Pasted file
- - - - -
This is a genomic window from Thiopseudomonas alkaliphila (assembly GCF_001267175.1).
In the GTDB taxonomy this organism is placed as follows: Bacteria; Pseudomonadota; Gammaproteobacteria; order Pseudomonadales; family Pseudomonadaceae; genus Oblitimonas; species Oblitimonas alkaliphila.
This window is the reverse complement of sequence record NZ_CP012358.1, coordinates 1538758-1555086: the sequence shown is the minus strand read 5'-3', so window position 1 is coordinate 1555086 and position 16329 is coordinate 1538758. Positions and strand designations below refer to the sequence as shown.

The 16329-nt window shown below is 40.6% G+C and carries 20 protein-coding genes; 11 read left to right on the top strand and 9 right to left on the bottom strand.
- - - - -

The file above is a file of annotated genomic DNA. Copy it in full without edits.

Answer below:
This is a genomic window from Thiopseudomonas alkaliphila (assembly GCF_001267175.1).
In the GTDB taxonomy this organism is placed as follows: Bacteria; Pseudomonadota; Gammaproteobacteria; order Pseudomonadales; family Pseudomonadaceae; genus Oblitimonas; species Oblitimonas alkaliphila.
This window is the reverse complement of sequence record NZ_CP012358.1, coordinates 1538758-1555086: the sequence shown is the minus strand read 5'-3', so window position 1 is coordinate 1555086 and position 16329 is coordinate 1538758. Positions and strand designations below refer to the sequence as shown.

The 16329-nt window shown below is 40.6% G+C and carries 20 protein-coding genes; 11 read left to right on the top strand and 9 right to left on the bottom strand.